The pendulum and the cantilever share simple-looking ordinary differential equations (ODEs), but they are challenging to solve:
This post derives solutions from Lawden and Bisshopp by Maple commands, which (to the best of my knowledge) have not been published providing not only results but also the accompanying computer algebra techniques. A tabulated format has been chosen to better highlight similarities and differences.
Both solutions have in common that in a first step, the unknown function is integrated and then in a second step the inverse of the unknown function (i.e., the independent variable) is integrated. Only in combination with a well-chosen set of initial/boundary conditions solutions are possible. This makes these two cases difficult to handle by generic integration methods.
Originally, I was not looking for this insight. I was more interested in an exact solution for nonlinear deformations to benchmark numerical simulation results. Relatively quickly, I was able to achieve this with the help of this forum, but after that I was left with some nagging questions:
Why does Maple not provide a solution for the pendulum although one exists?
Why isn’t there an explicit solution for the cantilever when there is one for the pendulum?
Why is it so difficult to proof that elliptic expressions are equal?
Repeatedly, whenever there was time, I came back to these questions and got more and more a better understanding of the two problems and the overall context. It also required me to learn more of Maple, and I had to revisit fundamentals of functions, differential equations, and integration, which was entirely possible within Maples help system. Today, I am satisfied to the point that I think it is too much to expect Maple to provide a high-level general integration method for such problems.
I am also satisfied that I was able to combine all my findings scattered across many documents and Mapleprime questions into a single executable textbook-style document with hidden Maple code that:
Exclusively uses and manipulates equation expressions (no assignment operators := were required),
Avoids differentials that are often used in textbooks but (for good reasons) are not supported by Maple,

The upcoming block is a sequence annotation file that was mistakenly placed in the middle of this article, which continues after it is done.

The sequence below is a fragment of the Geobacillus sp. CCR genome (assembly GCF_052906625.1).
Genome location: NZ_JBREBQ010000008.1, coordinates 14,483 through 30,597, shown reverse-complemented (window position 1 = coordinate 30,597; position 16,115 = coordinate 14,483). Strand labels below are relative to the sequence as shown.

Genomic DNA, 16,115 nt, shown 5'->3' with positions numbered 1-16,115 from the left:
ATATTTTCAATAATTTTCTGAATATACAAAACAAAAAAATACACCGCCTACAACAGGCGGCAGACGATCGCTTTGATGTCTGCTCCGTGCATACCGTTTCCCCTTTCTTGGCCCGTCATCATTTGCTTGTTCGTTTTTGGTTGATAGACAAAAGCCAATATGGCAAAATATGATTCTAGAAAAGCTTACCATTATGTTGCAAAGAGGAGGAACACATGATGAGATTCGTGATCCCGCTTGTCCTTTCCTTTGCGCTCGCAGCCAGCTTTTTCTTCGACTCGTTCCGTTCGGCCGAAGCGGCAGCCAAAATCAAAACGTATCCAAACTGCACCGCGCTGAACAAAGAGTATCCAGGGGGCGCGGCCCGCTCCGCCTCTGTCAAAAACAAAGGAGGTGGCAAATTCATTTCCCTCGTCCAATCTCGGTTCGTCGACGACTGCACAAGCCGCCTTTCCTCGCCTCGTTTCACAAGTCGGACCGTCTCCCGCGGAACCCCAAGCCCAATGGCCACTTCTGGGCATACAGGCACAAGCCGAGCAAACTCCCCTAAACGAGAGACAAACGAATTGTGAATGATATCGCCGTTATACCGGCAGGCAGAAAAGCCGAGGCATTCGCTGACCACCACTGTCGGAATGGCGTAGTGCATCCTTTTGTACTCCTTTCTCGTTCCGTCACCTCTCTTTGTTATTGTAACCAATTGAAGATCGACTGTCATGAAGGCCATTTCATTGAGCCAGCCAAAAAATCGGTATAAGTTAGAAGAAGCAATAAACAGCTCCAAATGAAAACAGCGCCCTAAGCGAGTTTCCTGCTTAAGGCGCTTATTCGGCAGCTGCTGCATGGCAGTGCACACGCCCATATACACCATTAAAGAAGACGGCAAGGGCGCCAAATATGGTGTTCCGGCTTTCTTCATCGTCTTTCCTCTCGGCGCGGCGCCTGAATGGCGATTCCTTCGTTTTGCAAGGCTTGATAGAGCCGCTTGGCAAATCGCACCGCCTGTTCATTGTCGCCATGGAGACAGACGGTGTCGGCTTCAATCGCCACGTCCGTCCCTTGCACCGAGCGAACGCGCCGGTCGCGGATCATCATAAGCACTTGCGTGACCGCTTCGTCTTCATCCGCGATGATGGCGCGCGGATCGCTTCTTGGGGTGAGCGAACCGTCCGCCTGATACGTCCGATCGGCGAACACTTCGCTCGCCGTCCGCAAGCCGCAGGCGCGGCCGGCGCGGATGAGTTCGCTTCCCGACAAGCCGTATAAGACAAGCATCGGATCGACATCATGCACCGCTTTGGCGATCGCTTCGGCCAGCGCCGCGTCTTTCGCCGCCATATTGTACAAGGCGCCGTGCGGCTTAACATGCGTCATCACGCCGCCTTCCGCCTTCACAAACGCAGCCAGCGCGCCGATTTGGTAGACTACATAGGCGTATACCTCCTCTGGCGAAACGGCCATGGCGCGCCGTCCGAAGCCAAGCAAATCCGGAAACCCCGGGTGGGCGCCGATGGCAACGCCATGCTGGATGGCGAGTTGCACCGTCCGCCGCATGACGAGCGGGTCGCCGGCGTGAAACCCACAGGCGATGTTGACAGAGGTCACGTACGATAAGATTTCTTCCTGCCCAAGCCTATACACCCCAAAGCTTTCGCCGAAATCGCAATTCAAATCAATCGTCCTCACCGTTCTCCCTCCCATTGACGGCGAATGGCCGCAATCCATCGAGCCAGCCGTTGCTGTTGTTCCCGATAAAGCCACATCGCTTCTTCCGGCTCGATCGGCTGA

Exclusively applies high-level commands (i.e. no extraction of subexpression, manipulation
and subsequent re-assembly of expressions was needed).
The solutions for the pendulum and the cantilever are substantially different although the ODEs and essential derivation steps are similar. I think that an explicit solution for the cantilever, as it exists for the pendulum, is impossible (using elliptic integrals and functions). I leave it open to comments: whether this is correct and whether it is attributable to the set of initial and boundary conditions, the different symmetry of the sine and cosine functions in the ODEs, or both. I hope that the tabular presentation will provide an easy overview, allowing to form an own opinion.
If you are patient enough to work through the table, you will find a link between the cantilever and the pendulum that you are probably not expecting.
Finally, I have to give credit to Bisshopp, who was probably the first to provide a solution for the cantilever. The clarity and compactness on only 3 pages and the way how the inverse of functions was determined before the age of computers makes this paper worth studying. Also, Lawden has to be mentioned, who did the same on 3 pages for the pendulum in a marvelous book on elliptic functions and applications. It happens that he is overlooked in more recent publications and it’s unclear to me if he was the first who published an explicit solution. His book might be one of the last of its kind in this age of computers, and for that reason alone, it is worth enjoying as he enjoyed writing it.